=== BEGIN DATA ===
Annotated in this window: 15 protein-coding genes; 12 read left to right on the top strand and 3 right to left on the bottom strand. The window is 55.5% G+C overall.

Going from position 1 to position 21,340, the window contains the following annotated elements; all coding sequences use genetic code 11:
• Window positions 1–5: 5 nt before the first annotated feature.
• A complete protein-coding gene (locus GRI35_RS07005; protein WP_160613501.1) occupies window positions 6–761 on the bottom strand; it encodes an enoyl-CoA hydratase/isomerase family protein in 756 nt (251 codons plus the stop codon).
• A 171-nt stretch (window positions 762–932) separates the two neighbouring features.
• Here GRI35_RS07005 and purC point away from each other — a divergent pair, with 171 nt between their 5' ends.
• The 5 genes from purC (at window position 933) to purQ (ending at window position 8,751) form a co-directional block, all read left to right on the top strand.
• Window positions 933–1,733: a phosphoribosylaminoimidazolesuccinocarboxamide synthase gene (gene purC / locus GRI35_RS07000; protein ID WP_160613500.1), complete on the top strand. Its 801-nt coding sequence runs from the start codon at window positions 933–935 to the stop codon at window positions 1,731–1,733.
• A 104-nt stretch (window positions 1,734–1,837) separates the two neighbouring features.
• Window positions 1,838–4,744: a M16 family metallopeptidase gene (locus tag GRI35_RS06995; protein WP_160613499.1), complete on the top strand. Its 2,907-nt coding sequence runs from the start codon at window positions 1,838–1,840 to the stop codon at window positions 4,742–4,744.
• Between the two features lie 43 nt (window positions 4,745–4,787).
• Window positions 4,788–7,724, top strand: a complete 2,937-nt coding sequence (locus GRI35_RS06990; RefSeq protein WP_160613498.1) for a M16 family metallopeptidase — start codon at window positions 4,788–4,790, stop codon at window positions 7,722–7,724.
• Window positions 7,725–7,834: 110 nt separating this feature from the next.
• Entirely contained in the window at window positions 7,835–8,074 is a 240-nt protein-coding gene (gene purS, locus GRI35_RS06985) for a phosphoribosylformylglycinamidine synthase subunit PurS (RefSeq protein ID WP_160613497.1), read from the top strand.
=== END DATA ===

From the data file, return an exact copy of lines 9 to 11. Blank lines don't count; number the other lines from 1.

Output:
• A 104-nt stretch (window positions 1,734–1,837) separates the two neighbouring features.
• Window positions 1,838–4,744: a M16 family metallopeptidase gene (locus tag GRI35_RS06995; protein WP_160613499.1), complete on the top strand. Its 2,907-nt coding sequence runs from the start codon at window positions 1,838–1,840 to the stop codon at window positions 4,742–4,744.
• Between the two features lie 43 nt (window positions 4,745–4,787).